ERIC Number: ED232153
Record Type: RIE
Publication Date: 1983-Aug
Reference Count: 0
The American Newspaper in the Early Nineteenth Century: The Torch-Bearer?
Avery, Donald R.
A longitudinal study sought to determine whether American newspapers shifted from foreign to domestic news content at the end of the War of 1812, as journalism historians traditionally believe, or if the shift in fact occurred before then as a result of a heightened American self-consciousness. A sample was drawn from newspapers from 1808 through 1812. Each selected edition was content analyzed according to content categories: domestic, foreign, other, and advertising. Content was measured in inches (physical volume of material) and then converted to word counts. The results indicated that the newspapers printed nearly twice as much domestic content in 1812 than they had in 1808, and the mean levels of foreign content decreased over time from 1808 to 1812, occurring mostly between 1809 and 1810. There was a significant increase over time in mean levels of federal government news. These results indicate that American newspapers became more domestic in content in the years just prior to the War of 1812, rather than during that conflict, as historians suggest. This shift was not due simply to a reduction of news from abroad, but may have resulted from attempts by the editors to print content that was more American in nature, or that was newsworthy. It cannot be determined from this study whether the newspapers led public opinion or followed it. (HTH)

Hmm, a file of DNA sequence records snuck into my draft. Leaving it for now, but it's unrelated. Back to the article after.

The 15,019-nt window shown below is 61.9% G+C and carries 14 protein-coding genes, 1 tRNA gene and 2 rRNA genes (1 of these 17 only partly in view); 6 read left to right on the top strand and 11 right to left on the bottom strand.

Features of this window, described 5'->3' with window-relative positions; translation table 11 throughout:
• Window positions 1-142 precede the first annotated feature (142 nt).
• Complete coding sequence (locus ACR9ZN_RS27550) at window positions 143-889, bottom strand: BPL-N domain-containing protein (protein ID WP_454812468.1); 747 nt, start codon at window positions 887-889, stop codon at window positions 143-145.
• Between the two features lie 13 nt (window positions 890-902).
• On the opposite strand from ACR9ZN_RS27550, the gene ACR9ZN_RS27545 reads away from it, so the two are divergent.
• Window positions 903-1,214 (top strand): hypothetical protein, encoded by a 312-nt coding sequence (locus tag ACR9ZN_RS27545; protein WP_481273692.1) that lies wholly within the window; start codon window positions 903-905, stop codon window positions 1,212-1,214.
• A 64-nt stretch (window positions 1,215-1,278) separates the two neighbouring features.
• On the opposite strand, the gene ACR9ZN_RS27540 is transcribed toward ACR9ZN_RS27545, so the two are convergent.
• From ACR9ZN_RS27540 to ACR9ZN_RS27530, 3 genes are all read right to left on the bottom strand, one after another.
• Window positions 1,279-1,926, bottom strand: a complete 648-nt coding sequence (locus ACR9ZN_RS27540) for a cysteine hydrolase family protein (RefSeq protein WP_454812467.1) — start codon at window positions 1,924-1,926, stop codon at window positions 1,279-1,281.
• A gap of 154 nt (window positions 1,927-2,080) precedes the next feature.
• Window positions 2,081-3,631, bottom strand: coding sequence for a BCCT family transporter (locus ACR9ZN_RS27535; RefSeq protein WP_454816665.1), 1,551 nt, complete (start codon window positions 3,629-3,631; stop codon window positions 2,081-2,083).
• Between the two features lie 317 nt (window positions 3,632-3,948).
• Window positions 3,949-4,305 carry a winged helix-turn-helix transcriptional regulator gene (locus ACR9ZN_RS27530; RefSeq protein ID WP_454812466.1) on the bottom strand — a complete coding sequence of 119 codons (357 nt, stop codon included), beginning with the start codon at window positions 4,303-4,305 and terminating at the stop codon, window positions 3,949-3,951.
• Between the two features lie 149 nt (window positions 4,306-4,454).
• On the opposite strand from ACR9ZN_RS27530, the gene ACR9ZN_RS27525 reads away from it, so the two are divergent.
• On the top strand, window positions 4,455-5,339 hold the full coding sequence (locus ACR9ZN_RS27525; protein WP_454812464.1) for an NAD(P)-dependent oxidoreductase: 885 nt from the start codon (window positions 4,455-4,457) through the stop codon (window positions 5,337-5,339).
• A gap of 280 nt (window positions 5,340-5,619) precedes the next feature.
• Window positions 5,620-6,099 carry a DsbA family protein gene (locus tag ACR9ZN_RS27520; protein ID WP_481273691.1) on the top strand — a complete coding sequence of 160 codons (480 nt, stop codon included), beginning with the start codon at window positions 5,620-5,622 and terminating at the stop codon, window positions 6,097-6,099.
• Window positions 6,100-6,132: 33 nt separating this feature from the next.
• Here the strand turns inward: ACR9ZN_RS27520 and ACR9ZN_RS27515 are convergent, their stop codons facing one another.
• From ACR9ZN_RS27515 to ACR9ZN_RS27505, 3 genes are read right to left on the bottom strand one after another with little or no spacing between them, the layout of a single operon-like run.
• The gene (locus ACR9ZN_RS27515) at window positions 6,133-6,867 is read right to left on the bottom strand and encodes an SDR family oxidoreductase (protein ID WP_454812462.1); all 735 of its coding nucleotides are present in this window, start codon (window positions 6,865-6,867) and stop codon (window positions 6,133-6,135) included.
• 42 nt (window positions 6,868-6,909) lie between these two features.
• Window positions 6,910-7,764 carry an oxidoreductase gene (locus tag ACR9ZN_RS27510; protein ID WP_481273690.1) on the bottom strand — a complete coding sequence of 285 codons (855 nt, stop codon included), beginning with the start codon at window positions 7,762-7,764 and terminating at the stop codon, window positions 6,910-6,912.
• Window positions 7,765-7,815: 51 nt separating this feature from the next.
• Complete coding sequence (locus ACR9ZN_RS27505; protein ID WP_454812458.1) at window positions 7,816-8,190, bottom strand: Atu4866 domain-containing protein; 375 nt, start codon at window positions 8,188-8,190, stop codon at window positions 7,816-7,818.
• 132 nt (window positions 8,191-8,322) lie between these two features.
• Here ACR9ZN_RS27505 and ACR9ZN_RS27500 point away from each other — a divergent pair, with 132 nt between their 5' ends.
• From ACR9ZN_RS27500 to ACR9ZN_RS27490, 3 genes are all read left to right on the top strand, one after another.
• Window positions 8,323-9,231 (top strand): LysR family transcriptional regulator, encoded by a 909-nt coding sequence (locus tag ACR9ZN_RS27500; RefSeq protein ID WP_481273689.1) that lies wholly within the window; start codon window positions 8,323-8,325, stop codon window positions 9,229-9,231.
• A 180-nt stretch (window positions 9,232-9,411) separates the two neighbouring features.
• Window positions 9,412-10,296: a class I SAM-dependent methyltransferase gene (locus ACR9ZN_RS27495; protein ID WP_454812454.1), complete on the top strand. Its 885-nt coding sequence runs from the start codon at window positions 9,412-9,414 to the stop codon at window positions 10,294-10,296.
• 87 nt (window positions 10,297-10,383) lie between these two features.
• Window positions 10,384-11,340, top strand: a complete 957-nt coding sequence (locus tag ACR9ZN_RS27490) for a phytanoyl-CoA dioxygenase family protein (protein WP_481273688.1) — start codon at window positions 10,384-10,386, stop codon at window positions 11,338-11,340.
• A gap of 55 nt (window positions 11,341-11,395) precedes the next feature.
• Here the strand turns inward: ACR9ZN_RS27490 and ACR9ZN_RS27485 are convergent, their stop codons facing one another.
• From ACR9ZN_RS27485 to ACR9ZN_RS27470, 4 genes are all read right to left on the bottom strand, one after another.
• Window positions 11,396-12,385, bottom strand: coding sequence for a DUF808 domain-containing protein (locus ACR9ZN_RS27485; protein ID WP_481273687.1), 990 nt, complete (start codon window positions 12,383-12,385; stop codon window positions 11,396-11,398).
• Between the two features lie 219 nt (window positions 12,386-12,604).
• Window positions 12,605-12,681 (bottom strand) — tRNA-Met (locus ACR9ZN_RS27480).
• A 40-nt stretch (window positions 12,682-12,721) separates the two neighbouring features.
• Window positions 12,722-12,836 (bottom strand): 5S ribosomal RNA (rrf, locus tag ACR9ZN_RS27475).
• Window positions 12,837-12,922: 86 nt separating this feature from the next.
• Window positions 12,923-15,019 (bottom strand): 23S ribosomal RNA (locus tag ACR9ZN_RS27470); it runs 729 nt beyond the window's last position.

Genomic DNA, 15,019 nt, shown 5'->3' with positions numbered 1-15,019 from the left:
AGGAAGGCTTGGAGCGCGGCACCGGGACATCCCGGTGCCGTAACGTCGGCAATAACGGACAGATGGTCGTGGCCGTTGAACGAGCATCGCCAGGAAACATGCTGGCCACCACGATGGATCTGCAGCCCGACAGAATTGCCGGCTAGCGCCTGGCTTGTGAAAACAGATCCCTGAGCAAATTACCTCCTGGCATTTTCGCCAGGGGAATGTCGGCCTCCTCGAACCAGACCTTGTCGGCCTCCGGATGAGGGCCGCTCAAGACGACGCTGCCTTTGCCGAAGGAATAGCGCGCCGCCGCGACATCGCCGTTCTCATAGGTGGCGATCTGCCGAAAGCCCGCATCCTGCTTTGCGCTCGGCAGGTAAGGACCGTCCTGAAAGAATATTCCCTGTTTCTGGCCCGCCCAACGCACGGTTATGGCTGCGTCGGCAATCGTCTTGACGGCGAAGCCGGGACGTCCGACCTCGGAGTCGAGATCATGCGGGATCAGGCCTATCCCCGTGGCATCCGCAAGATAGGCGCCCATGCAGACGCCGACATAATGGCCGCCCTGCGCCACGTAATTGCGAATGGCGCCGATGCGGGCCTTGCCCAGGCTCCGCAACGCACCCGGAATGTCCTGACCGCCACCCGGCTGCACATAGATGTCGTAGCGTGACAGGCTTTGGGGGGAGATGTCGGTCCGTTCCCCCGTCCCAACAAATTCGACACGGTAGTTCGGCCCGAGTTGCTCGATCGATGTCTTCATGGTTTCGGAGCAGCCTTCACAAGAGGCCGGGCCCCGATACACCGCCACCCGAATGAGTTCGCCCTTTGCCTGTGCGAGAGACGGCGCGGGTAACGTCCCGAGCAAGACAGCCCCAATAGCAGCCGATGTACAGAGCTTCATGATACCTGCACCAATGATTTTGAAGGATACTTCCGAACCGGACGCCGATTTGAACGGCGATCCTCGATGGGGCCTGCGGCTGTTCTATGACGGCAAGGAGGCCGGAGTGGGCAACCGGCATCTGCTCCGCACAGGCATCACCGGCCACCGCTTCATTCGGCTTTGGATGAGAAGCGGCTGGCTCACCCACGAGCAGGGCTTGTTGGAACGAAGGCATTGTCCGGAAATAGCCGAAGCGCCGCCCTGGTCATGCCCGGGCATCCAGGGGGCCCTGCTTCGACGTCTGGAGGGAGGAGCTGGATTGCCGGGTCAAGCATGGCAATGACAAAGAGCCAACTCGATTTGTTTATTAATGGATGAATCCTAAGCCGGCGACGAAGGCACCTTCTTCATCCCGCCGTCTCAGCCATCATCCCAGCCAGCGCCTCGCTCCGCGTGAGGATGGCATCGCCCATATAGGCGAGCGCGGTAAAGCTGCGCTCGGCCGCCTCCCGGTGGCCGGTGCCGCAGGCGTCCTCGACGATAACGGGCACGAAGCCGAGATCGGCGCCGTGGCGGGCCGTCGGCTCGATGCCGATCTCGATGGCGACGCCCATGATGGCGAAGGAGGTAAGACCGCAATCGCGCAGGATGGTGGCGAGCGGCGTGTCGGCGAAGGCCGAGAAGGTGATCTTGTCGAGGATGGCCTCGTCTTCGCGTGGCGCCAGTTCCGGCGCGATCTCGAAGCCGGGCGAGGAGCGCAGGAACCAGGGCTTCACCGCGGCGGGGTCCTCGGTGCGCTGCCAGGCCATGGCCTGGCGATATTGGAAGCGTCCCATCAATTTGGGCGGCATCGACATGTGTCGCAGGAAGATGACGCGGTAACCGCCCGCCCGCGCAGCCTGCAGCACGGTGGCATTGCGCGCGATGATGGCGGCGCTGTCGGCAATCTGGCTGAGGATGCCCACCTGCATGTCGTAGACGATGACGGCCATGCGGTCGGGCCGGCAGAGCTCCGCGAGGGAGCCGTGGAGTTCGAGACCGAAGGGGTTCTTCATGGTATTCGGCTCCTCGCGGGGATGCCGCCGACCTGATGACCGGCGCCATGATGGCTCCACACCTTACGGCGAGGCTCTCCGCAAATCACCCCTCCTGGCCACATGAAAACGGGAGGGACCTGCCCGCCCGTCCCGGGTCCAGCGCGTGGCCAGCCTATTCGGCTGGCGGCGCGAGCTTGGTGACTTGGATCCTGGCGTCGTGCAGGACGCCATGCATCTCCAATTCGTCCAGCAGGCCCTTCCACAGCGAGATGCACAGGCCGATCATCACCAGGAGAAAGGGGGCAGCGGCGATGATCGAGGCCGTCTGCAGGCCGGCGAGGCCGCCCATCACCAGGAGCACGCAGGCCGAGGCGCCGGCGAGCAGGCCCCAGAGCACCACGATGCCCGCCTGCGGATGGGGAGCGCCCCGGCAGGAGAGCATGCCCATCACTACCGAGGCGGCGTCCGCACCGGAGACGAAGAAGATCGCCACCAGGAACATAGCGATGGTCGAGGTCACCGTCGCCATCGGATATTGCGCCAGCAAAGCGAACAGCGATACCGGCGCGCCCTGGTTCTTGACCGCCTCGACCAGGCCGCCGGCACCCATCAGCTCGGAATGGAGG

Publication Type: Reports - Research; Speeches/Meeting Papers
Education Level: N/A
Authoring Institution: N/A
Identifiers: Journalism History; War of 1812
Note: Paper presented at the Annual Meeting of the Association for Education in Journalism and Mass Communication (66th, Corvallis, OR, August 6-9, 1983).